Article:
"When I was filling out my college application forms, there was this box for caste," said Sneha Sekhsaria, 25, of Calcutta. "I had to ask my dad what our caste was, and he had to think about it for 15 minutes before telling me that we were in the general category."
The general category meant that she received no preference, a fact that Ms. Sekhsaria blames for her failure to qualify for medical school. She went to dental school instead.
"Being a doctor was always my dream, but I got a dental degree instead and that's O.K.," she said.
But she remains bitter that some of her friends who scored more poorly than she did on entrance exams were able to become doctors even though she and others in her circle were entirely unaware that they were "backward."
Nonetheless, the benefits that flow from caste quotas have made them popular, and supporting them is one of the few issues on which the present government and its opposition agree. Within the next few months, the Indian Parliament is expected to overwhelming approve a constitutional amendment that would allow caste-based quotas not just in educational settings and in government hiring but also in government promotions.
The Supreme Court has repeatedly tried to curtail the scope of caste quotas, but the Parliament has passed amendments in response to protect and even expand them. The court has ruled that quotas should not exceed 50 percent of university admissions, but Tamil Nadu has ignored this restriction and a case challenging the state's larger quota has been pending since 1994.
In the meantime, the court has ordered the state to provide extra slots to at least some students who contest the higher quotas, including Ms. Gayathri, who has been admitted to Tirunelveli Medical College. In an interview, Salman Khurshid, India's law minister and minister for minority affairs, said that wealthy beneficiaries of caste quotas should acknowledge that they no longer need set-asides and voluntarily bow out of the system.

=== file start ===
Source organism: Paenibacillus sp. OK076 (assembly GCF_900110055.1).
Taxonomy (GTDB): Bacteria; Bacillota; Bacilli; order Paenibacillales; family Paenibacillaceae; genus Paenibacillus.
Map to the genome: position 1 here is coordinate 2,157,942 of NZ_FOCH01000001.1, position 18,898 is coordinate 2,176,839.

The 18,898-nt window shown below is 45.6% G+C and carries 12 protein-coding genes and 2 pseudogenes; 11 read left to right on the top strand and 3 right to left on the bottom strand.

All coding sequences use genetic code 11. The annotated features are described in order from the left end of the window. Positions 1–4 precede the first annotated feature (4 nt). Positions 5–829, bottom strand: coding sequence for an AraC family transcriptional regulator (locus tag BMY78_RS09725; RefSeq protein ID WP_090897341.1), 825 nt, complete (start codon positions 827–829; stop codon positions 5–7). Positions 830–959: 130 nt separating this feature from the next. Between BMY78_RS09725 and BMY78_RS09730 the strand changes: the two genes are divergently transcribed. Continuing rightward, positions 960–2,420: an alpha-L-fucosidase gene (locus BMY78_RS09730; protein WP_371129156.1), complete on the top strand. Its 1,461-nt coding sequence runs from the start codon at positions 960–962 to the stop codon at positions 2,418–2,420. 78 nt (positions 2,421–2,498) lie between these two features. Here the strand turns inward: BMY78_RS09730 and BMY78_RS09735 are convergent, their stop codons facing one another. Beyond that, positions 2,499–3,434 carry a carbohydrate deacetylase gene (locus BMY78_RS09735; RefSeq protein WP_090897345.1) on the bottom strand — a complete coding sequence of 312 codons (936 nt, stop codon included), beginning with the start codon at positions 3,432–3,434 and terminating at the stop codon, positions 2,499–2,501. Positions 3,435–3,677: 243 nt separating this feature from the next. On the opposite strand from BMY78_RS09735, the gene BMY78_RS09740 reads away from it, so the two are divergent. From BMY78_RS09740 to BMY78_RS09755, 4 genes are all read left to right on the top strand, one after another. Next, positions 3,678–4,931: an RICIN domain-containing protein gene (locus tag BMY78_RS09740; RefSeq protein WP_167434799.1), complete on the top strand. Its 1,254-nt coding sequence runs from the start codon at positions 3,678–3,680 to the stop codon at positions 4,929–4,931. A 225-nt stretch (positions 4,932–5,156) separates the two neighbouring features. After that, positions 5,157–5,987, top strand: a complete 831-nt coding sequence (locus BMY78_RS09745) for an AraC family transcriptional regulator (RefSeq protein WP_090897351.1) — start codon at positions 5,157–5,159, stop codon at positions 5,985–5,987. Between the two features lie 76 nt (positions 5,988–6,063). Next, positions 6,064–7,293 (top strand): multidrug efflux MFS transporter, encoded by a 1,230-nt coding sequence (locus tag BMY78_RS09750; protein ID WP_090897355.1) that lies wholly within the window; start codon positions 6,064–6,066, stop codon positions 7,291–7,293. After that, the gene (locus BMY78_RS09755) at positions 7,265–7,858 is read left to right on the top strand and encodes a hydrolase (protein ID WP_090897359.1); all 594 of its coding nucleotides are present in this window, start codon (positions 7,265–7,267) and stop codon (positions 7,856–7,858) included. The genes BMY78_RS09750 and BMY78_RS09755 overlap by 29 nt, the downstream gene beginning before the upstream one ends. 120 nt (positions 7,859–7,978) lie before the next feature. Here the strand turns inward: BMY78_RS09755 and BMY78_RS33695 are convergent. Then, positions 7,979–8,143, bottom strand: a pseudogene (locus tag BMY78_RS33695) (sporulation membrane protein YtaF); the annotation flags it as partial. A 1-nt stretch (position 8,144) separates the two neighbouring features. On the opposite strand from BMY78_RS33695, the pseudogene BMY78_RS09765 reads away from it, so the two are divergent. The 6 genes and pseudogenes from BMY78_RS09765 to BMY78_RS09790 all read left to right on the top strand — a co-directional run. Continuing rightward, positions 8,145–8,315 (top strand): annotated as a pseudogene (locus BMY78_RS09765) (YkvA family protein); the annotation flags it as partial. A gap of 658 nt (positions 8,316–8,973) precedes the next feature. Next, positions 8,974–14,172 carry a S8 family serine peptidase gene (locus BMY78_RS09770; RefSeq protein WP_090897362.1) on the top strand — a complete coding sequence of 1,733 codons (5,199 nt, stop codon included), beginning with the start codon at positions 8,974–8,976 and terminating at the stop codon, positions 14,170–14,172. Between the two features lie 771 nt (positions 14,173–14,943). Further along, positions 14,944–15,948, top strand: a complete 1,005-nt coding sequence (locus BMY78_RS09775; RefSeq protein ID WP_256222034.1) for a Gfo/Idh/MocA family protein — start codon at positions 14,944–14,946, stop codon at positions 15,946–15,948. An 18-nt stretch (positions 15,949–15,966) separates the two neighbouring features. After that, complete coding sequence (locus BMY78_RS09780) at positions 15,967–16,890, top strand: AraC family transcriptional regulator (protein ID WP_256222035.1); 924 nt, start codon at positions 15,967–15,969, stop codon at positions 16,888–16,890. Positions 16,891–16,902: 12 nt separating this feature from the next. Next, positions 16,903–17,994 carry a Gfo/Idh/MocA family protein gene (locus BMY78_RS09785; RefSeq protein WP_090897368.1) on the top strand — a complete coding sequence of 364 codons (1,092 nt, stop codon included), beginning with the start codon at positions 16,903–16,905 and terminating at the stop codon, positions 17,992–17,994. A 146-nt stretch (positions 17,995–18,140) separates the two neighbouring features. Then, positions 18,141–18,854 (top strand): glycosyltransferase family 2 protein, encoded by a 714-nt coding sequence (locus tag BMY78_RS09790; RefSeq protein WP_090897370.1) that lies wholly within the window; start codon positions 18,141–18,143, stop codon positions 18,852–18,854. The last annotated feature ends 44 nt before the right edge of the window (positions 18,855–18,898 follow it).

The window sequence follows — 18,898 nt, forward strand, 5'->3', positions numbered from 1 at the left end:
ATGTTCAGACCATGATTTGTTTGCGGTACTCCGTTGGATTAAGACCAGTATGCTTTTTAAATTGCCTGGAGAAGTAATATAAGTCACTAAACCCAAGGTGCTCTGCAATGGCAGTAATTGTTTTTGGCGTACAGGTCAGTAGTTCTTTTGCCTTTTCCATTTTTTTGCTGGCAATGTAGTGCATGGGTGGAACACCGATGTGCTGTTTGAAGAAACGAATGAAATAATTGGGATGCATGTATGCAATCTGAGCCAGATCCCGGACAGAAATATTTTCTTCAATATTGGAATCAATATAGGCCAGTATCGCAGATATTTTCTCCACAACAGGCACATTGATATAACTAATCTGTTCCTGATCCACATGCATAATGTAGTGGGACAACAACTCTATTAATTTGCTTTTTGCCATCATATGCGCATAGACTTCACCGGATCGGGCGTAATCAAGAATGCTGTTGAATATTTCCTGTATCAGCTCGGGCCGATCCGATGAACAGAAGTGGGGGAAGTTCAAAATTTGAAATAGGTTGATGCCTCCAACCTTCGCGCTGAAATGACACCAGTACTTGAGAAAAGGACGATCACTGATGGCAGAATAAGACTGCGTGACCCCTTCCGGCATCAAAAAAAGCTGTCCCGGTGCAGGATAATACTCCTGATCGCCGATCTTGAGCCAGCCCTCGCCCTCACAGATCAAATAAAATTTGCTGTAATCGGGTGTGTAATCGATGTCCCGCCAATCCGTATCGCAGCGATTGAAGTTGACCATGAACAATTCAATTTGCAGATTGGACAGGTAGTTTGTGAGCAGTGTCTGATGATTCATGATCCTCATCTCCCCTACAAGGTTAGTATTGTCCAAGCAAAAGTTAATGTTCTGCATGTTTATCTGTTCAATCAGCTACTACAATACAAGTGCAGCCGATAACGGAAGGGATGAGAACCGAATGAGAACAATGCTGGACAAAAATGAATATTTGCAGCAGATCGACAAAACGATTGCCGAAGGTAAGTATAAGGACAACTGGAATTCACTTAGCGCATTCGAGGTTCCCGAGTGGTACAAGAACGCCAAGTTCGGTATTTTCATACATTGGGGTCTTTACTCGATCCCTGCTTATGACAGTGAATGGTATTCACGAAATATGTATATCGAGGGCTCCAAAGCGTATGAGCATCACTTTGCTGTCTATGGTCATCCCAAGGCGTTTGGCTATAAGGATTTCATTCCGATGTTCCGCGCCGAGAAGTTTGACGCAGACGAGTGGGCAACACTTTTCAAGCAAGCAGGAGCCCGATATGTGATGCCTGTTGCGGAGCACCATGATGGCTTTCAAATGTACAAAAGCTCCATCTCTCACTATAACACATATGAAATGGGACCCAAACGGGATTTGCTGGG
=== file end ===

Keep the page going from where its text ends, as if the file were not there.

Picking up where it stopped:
Some rules forbid the wealthy -- or "creamy layer" -- from taking advantage of quotas, but those rules have not been implemented in many states and are widely ignored in others.
D. Sundaram, a retired professor of sociology from Madras University and a longtime member of Tamil Nadu's now-disbanded Backward Classes Commission, defended the state's quotas by saying that even three generations of wealth and power cannot reverse centuries of backwardness.
"The system has not been in place long enough," Dr. Sundaram said.
To be sure, many Dalits and people from tribal backgrounds are still overwhelmingly poor, and even many critics of India's caste-based quotas acknowledge that set-asides for them may still be worthy.
Ravi Kumar, general secretary of a Dalit political party in Tamil Nadu, agreed that many of those who benefit from the state's vast caste-based quotas are wealthy and powerful. But his party supports quotas, also known as reservations, for the wealthy "because if we opposed them they would stop all reservations," Mr. Kumar said.
Pratap Bhanu Mehta, president of the Center for Policy Research in New Delhi, said that caste-based quotas will gradually become less important as the quotas themselves make public universities less attractive to the most talented students. "The talented people will simply migrate away," he said.
But that is no comfort to Ms. Sekhsaria, whose family ended up spending tens of thousands of dollars to send her to a private dental school after she was turned down for a government medical school, where the fees are modest.
"Of the thousands of reasons to hate the government, reservations is definitely one of them," she said.
Niharika Mandhana contributed reporting from Chennai and New Delhi.
Correction: October 8, 2012, Monday
This article has been revised to reflect the following correction: An earlier version of this article included an imprecise comparison among anti-discrimination efforts in different countries. Questions are raised for Malaysia and Brazil by the similarities of their anti-discrimination efforts to those of India, not the United States.
This article originally appeared in The New York Times.